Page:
Nicholas Bloom, Renata Lemos, Raffaella Sadun, John Van Reenen, Sunday, December 7, 2014 - 00:00
John Helliwell, Haifang Huang, Shawn Grover, Shun Wang, Sunday, November 30, 2014 - 00:00
Jesús Fernández-Villaverde, Luis Garicano, Tano Santos, Tuesday, April 30, 2013 - 00:00
By the end of the 1990s, under the incentive of Eurozone entry, most peripheral European countries were busy undertaking structural reforms and putting their fiscal houses in order. This column argues that the arrival of the euro, and the subsequent interest-rate convergence, loosened a tide of cheap money that reversed the incentives for further reforms. As a result, by the end of the euro’s first decade, the institutions and governance in the Eurozone periphery were in worse shape than they were at the start of the decade.
Nicklas Garemo, Jan Mischke, Saturday, March 30, 2013 - 00:00
Investment in infrastructure can bring growth and social benefits. This column highlights the infrastructure opportunities open to depressed economies, stressing that the main obstacles are governance-related. To bring opportunities to life will require an overhaul of infrastructure governance – a root cause of infrastructure projects’ poor productivity.
Andrea Boltho, Wendy Carlin, Saturday, March 31, 2012 - 00:00
Divergent behaviour from Eurozone countries that have very different economic, social, and political structures is threatening the existence of the single currency. This column argues that the Eurozone is a fragile bureaucratic creation that has hardly ever raised much popular enthusiasm anywhere. If behaviour across the area remains as asymmetric as it has been over the last decade or so, the project could run into even stronger headwinds in the long run.
Daniel Gros, Wednesday, November 9, 2011 - 00:00
As Italy’s debt crisis enters the danger zone the question arises: Can Italy ever overcome its decade-old growth slump? This column shows that Italy’s growth fundamentals are all in pretty good shape, except one - good governance. Worldwide Governance Indicators show a dramatic worsening during the Berlusconi governments especially when it comes to the rule of law, government effectiveness, and control of corruption. Progress on improving these might in the end be more important for growth than the reforms the EU demands.
Daniel Gros, Thursday, June 17, 2010 - 00:00
Many analysts of the Eurozone crisis take members’ asymmetric competitiveness for granted and underplay the role of the global crisis. This essay argues that some of the trends which now are widely assumed to be the result of the euro are actually natural consequences of two unique events: German unification and the mid-decade global credit boom.
Jean Pisani-Ferry, Thursday, June 17, 2010 - 00:00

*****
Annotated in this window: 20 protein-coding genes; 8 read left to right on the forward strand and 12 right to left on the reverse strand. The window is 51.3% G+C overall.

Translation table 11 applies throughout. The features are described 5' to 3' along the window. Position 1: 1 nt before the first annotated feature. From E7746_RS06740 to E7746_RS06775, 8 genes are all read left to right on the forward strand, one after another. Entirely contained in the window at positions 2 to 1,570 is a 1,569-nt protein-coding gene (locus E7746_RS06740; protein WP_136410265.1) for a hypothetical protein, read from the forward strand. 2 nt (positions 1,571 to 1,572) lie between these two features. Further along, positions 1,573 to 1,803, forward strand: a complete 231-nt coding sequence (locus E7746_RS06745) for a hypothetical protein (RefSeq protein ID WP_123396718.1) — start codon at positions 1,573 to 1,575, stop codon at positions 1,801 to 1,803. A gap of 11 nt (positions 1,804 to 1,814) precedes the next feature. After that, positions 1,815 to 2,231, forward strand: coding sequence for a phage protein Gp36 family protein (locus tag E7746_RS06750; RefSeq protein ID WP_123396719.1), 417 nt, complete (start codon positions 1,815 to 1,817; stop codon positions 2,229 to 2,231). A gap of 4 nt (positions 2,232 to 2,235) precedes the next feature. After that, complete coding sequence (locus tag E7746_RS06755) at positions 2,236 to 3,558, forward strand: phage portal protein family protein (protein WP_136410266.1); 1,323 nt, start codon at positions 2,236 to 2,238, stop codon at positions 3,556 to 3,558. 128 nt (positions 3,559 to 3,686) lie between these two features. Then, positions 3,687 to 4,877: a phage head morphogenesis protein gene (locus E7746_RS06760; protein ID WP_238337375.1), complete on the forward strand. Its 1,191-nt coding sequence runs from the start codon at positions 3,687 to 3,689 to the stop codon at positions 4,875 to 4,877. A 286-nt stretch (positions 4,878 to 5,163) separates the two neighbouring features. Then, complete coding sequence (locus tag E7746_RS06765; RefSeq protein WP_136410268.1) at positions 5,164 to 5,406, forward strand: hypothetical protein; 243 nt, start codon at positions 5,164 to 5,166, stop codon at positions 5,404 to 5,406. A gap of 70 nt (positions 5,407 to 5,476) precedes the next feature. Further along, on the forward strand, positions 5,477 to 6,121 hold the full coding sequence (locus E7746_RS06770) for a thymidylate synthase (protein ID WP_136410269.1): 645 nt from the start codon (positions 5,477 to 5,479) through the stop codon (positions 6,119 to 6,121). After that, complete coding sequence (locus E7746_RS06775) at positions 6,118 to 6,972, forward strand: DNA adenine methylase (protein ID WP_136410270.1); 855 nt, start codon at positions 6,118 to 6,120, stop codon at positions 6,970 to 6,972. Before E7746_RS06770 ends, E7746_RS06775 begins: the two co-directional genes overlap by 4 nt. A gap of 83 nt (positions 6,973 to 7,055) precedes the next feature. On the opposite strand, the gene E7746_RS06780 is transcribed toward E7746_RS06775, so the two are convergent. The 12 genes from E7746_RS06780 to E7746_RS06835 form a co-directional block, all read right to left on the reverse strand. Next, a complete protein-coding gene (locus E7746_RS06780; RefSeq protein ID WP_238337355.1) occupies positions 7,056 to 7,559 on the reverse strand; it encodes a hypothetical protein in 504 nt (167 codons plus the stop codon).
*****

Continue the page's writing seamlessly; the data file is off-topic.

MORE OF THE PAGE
The crisis has revealed deep flaws in the Eurozone’s governance regime. This essay argues that EU leaders should address fundamental questions about the operational principles upon which the euro is based. Key choices for Eurozone leaders are the nature of the economic policy framework, the optimal degree of decentralisation, and the identification of reforms that will ensure the policy regime can deal with all eventualities.
Milan Brahmbhatt, Otaviano Canuto, Tuesday, March 2, 2010 - 00:00
How important are primary commodities for economic development? This column suggests that primary commodity prices are likely to ease over the next five years. Nevertheless, commodity revenues will remain high, raising challenges that, if not addressed, can harm long-run development. With good governance, however, such revenues can also be a valuable resource to help accelerate overall development.
Paul Collier, Lisa Chauvet, Saturday, November 21, 2009 - 00:00
There is some evidence that democracies enjoy better economic growth. How do elections, a core component of democracy, impact economic policy? This says that free and fair elections in developing countries improve economic policy by disciplining governments. But infrequent or uncompetitive elections may actually make things worse.
Joshua Aizenman, Reuven Glick, Friday, January 16, 2009 - 00:00
This column provides evidence that there is great deal of difference between the governance standards of the economies in which sovereign wealth funds have been established and the standards of the industrial economies in which they are seeking to invest. It also discusses how the expansion of asset holdings of sovereign wealth funds may reduce official reserve holdings.
Harald Hau, Johannes Steinbrecher, Marcel Thum, Monday, January 12, 2009 - 00:00
This column shows that German banks with more competent supervisory board members suffered smaller losses in the subprime crisis. Improving bank governance is therefore desirable – from both the public and private perspectives – and may be more robust than other regulatory tools.
Petra Geraats, Francesco Giavazzi, Charles Wyplosz, Thursday, February 7, 2008 - 00:00
Central Banking works by guiding the expectations of savers, investors, consumers and markets – not an easy job. This column, based on the latest report in CEPR’s series ‘Monitoring the European Central Bank’, argues that the job would be easier if the ECB published its anticipated interest rate path and voting records.